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Co-Working Dominates The DC Office Market In Q1

Co-working is the new king of DC office leasing.

Co-Working Dominates The DC Office Market In Q1

The DC market saw a spike in co-working space leasing in Q1 2016. Co-working has made up nearly 20% of all leasing activity, or 235k SF, in DC so far this year, according to CBRE.

“It was striking to note how much co-working dominated leasing activity and demand this quarter,” Revathi Greenwood, CBRE director of research and analysis, tells Bisnow.

Revathi says the national growth rate for co-working leasing is estimated at about 20% over the next five years. As the country’s sixth-largest market, she says DC could see a slightly higher growth rate over the same period.

In Q1, DC’s booming co-working sector was responsible for nearly 170k SF of occupancy gain. Co-working market leader WeWork signed its sixth deal in the city, scooping up 118k SF at Metropolitan Square (above), back-filling the space vacated by Miller & Chevalier. It also expanded its Dupont Circle office by more than 18k SF. Netherlands-based Spaces, a new entrant to DC’s co-working community, pre-leased 44k SF in NoMa at Douglas Development’s Uline Arena.

Revathi Greenwood sits with her family on their lawn at home.

Non-law firm private sector tenants also helped push growth in DC.

“Nonprofit growth counteracted over half of the contraction of the federal government and law firms in DC since 2014,” Revathi, snapped above with her family, says. “If you look at the government and the law firms, employment has shrunk since the recession.”

However, Revathi said nonprofit employment continues to grow steadily at 2% annually.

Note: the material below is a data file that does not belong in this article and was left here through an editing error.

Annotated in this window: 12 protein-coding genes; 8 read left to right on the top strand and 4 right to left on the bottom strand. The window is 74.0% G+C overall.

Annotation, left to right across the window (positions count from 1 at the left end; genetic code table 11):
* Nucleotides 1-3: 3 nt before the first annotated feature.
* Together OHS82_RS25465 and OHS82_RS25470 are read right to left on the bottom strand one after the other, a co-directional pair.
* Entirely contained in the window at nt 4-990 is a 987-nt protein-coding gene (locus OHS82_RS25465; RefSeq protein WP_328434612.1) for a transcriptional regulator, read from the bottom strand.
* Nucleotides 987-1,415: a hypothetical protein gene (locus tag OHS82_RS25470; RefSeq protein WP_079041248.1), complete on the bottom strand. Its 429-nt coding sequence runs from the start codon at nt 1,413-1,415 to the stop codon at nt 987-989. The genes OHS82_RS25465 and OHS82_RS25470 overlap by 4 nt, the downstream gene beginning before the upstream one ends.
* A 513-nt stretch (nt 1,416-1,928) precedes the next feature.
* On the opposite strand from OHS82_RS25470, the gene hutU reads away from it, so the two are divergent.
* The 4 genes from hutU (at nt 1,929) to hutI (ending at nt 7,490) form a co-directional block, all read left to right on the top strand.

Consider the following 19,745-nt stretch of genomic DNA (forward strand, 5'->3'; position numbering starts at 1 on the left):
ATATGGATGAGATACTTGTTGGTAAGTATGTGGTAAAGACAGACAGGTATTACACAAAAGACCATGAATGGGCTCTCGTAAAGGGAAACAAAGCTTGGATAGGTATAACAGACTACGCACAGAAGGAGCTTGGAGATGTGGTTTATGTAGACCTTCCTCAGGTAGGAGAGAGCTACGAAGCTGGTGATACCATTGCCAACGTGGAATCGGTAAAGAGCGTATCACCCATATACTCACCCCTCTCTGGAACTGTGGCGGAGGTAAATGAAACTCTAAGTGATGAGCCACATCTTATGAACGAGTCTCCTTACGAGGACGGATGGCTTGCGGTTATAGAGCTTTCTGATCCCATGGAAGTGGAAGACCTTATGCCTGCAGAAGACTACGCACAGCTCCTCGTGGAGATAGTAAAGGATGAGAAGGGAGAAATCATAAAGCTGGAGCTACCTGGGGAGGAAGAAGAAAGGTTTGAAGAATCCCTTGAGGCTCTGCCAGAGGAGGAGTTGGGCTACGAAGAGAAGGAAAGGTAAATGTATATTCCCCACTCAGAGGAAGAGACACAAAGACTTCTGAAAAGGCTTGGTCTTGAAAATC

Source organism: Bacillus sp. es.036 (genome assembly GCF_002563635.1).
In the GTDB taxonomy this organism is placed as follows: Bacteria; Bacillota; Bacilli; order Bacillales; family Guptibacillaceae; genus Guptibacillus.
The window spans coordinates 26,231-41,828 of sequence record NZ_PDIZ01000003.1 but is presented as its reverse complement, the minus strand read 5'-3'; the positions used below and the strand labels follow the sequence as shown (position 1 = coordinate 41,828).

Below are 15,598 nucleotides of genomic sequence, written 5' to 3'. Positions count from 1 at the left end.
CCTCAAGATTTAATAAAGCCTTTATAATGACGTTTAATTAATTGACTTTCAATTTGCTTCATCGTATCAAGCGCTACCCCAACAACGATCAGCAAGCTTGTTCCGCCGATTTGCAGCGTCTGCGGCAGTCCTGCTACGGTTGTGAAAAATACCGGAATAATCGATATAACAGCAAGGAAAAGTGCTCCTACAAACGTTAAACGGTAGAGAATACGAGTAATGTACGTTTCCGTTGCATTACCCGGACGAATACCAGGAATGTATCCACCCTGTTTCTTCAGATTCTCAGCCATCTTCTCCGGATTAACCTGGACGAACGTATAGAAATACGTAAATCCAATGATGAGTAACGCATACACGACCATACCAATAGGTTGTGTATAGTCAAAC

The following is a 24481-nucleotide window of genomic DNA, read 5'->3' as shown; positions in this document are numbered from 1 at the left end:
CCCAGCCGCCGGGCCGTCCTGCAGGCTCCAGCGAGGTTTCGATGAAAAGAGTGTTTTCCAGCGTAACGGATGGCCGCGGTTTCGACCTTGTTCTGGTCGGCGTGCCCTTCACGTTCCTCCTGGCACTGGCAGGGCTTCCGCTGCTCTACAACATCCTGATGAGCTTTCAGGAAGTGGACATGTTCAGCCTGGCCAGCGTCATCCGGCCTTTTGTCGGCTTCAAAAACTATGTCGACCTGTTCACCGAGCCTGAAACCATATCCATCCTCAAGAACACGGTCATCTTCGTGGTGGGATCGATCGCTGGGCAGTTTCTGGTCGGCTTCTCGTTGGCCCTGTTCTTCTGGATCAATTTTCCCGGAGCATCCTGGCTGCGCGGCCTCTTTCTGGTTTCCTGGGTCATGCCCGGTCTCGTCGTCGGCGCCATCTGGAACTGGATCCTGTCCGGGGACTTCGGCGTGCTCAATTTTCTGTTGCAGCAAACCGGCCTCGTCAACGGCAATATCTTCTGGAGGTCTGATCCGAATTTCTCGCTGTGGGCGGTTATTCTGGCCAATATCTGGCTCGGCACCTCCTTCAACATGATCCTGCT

In all, nearly 70% of total leasing activity in Q1 2016 came from non-law firm private sector tenants, versus 48% in 2015 and 32% in 2014.

Revathi attributes much of that growth within DC to the continued uptick in jobs. In February alone, of the 11,000 jobs added in DC, more than 4,000 of those were office-using positions.

As DC continues its robust growth, the suburban Maryland suburbs saw positive absorption as well.

In February, when education tech company 2U committed to a 250k SF office in Lanham, it led a wave of small to midsized expansions and move-ins that helped suburban Maryland post 216k SF of positive net absorption. The New York-based co-working service Serendipity Labs also inked a new lease at Carr Properties’ 4500 East West Highway in Bethesda for 19k SF.

After a busy Q4 2015, the Northern Virginia office market slowed its pace in Q1 with 206k SF of negative net absorption, caused by large consolidations of government contractors. Compounding that problem, gross leasing activity dropped 800k SF, falling well under the four-year average of 2.2M SF in Northern Virginia.

However, contractor leasing contributed to a larger share of market activity. In 2015, contractors accounted for a 15% of all leasing activity. In Q1 2016, the contractor sector carried the load, leasing 40% of the committed square footage.

Office sales volume remains on par with the trailing 12-quarter historical average, despite recent stagnation in the investment sales market nationally.

"In terms of investment activity, Washington, DC, and suburban Maryland did not see the steep decline in investment sales volume compared to Q4 2015 that was observed at a national level," Revathi says. "In fact, after taking into account pending deals, both jurisdictions are likely to see increased volumes over the quarter.

“Northern Virginia did experience a significant drop, although it is still on par with Q1 2015 volumes, highlighting the volatility in the market,” Revathi concluded.